Friday, March 23, 2018

“Let us ask ourselves, is our faith fruitful? Does our faith produce good works? Or is it barren, and therefore more dead than alive? Am I a neighbor, or do I simply walk on by? Am I one of those who choose people according to my taste?"

If you happen to be with an atheist who tells you that he does not believe in God, you can read him the whole library, where it says that God exists, and where it is proven that God exists, and he will not believe. [However] if in the presence of this same atheist you witness to a consistent, Christian life, something will begin to work in his heart…. It will be your witness that brings him the restlessness on which the Holy Spirit works.—Pope Francis Homily, Domus Sanctae Marthae, February 27, 2014

Gospel Text: (JN 10:31-42)
The Jews picked up rocks to stone Jesus.
Jesus answered them, "I have shown you many good works from my Father.
For which of these are you trying to stone me?"
The Jews answered him,
"We are not stoning you for a good work but for blasphemy.
You, a man, are making yourself God."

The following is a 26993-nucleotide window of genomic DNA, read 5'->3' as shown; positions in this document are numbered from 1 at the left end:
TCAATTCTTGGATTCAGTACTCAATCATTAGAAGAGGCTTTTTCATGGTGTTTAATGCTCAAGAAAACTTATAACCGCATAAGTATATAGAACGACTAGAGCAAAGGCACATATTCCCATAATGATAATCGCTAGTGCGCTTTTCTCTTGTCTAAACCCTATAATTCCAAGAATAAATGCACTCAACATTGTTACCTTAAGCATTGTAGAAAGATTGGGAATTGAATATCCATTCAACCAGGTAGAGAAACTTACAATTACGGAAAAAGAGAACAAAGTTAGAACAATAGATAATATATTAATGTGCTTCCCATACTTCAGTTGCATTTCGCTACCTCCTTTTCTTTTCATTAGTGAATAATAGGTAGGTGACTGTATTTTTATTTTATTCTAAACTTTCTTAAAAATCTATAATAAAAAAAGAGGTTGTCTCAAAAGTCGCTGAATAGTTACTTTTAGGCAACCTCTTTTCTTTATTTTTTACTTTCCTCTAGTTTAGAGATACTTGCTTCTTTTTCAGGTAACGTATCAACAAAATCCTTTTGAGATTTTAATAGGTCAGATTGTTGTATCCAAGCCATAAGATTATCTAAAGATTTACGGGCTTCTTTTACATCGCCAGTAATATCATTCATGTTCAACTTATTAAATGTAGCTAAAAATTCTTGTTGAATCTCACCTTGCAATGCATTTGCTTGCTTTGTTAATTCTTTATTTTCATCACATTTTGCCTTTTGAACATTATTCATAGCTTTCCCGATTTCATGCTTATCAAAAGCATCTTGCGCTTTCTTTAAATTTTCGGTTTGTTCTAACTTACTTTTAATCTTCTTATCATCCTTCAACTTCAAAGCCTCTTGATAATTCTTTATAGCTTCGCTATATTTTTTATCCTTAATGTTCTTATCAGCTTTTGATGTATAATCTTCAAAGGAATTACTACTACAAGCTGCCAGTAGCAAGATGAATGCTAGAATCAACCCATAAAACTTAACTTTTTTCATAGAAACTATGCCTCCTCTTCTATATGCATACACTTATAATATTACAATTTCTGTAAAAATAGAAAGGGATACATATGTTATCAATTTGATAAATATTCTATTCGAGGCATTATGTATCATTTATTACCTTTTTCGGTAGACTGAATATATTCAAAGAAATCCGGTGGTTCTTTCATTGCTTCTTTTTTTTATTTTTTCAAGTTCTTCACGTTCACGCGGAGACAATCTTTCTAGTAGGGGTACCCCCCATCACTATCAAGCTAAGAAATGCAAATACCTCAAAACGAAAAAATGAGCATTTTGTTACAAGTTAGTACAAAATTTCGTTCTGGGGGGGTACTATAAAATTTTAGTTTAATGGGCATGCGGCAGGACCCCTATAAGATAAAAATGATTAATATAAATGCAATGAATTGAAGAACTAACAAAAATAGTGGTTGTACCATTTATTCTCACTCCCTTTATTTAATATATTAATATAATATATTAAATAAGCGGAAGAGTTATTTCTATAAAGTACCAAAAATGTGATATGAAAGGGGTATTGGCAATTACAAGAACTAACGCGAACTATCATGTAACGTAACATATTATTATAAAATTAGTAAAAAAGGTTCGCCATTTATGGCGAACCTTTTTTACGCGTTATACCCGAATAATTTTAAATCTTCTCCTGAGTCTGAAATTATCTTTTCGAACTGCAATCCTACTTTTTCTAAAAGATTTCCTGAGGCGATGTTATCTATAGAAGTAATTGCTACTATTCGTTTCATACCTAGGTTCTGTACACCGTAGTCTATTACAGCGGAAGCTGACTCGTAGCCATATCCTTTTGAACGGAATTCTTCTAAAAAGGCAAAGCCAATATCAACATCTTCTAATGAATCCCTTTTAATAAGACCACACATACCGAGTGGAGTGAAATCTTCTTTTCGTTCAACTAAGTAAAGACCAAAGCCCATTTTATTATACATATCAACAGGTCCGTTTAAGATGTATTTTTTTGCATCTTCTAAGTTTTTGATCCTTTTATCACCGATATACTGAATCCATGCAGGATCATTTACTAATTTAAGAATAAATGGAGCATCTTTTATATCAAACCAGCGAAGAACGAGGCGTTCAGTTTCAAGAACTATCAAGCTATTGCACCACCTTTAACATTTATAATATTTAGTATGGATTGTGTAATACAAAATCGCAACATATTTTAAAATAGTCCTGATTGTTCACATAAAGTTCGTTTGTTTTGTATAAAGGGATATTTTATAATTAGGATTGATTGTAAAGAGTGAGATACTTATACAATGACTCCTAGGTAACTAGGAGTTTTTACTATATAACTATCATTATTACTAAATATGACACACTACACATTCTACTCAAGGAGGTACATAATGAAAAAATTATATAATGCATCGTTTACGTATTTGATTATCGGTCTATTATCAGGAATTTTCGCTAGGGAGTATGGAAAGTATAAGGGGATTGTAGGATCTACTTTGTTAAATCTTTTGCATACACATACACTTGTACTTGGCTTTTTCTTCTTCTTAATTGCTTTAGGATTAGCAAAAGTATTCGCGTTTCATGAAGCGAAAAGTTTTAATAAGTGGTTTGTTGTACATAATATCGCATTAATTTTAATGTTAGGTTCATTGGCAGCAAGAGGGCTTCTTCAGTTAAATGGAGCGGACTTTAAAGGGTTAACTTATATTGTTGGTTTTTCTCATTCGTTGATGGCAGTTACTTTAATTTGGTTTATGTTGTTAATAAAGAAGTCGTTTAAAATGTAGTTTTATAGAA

Jesus answered them,
"Is it not written in your law, 'I said, 'You are gods"'?
If it calls them gods to whom the word of God came,
and Scripture cannot be set aside,
can you say that the one
whom the Father has consecrated and sent into the world
blasphemes because I said, 'I am the Son of God'?
If I do not perform my Father's works, do not believe me;
but if I perform them, even if you do not believe me,
believe the works, so that you may realize and understand
that the Father is in me and I am in the Father."
Then they tried again to arrest him;
but he escaped from their power.

He went back across the Jordan
to the place where John first baptized, and there he remained.
Many came to him and said,
"John performed no sign,
but everything John said about this man was true."
And many there began to believe in him.

What are the “works” that Jesus is talking about? As I see it, they are works of healing (the man born blind), of feeding the hungry (the multiplication of the loaves and fish), of answering people’s needs (the wedding at Cana), among others. We know that Jesus would later perform the great work of our redemption and reconciliation.

For me, the same challenge that Jesus faced we face today. We may share the Good News about Him, and many may not believe. And so, our challenge may be, then, to do good works, by the grace of God, so that even if people won’t believe what we say, they can at least believe in the works, and see that love and hope, peace and justice, and joy, can and do exist, and there is a God who is the Source of it all.

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